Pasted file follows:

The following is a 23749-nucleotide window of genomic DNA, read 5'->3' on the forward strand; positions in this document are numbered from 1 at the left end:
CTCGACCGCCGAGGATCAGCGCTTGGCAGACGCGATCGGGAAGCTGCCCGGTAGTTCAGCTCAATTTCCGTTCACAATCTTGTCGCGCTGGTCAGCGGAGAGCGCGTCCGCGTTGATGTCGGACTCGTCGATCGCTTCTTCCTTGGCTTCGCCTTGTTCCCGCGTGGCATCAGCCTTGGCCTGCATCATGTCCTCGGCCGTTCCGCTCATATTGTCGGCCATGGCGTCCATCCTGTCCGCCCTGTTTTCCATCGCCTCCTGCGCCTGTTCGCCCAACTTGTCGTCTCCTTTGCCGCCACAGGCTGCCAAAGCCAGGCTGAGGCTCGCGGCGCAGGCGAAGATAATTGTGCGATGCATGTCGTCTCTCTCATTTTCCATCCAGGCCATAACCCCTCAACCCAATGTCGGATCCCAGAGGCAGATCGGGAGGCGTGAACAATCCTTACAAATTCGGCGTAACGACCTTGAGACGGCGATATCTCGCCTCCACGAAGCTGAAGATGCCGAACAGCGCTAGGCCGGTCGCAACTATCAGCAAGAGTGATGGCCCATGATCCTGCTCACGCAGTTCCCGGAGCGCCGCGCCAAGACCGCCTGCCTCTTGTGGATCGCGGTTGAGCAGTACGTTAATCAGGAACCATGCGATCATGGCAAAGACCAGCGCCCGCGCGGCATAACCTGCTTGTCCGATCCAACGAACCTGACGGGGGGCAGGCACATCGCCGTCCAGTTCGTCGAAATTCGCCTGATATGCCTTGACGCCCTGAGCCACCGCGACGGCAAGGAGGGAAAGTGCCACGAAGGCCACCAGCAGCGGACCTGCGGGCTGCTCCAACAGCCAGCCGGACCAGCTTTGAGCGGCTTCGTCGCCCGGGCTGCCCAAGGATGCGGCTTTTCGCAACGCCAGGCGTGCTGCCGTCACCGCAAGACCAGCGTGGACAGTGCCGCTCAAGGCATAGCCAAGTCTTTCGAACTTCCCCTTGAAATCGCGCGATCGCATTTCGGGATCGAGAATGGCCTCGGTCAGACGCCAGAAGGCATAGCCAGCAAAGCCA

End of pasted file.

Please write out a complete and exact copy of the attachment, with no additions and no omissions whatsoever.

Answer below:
The following is a 23749-nucleotide window of genomic DNA, read 5'->3' on the forward strand; positions in this document are numbered from 1 at the left end:
CTCGACCGCCGAGGATCAGCGCTTGGCAGACGCGATCGGGAAGCTGCCCGGTAGTTCAGCTCAATTTCCGTTCACAATCTTGTCGCGCTGGTCAGCGGAGAGCGCGTCCGCGTTGATGTCGGACTCGTCGATCGCTTCTTCCTTGGCTTCGCCTTGTTCCCGCGTGGCATCAGCCTTGGCCTGCATCATGTCCTCGGCCGTTCCGCTCATATTGTCGGCCATGGCGTCCATCCTGTCCGCCCTGTTTTCCATCGCCTCCTGCGCCTGTTCGCCCAACTTGTCGTCTCCTTTGCCGCCACAGGCTGCCAAAGCCAGGCTGAGGCTCGCGGCGCAGGCGAAGATAATTGTGCGATGCATGTCGTCTCTCTCATTTTCCATCCAGGCCATAACCCCTCAACCCAATGTCGGATCCCAGAGGCAGATCGGGAGGCGTGAACAATCCTTACAAATTCGGCGTAACGACCTTGAGACGGCGATATCTCGCCTCCACGAAGCTGAAGATGCCGAACAGCGCTAGGCCGGTCGCAACTATCAGCAAGAGTGATGGCCCATGATCCTGCTCACGCAGTTCCCGGAGCGCCGCGCCAAGACCGCCTGCCTCTTGTGGATCGCGGTTGAGCAGTACGTTAATCAGGAACCATGCGATCATGGCAAAGACCAGCGCCCGCGCGGCATAACCTGCTTGTCCGATCCAACGAACCTGACGGGGGGCAGGCACATCGCCGTCCAGTTCGTCGAAATTCGCCTGATATGCCTTGACGCCCTGAGCCACCGCGACGGCAAGGAGGGAAAGTGCCACGAAGGCCACCAGCAGCGGACCTGCGGGCTGCTCCAACAGCCAGCCGGACCAGCTTTGAGCGGCTTCGTCGCCCGGGCTGCCCAAGGATGCGGCTTTTCGCAACGCCAGGCGTGCTGCCGTCACCGCAAGACCAGCGTGGACAGTGCCGCTCAAGGCATAGCCAAGTCTTTCGAACTTCCCCTTGAAATCGCGCGATCGCATTTCGGGATCGAGAATGGCCTCGGTCAGACGCCAGAAGGCATAGCCAGCAAAGCCA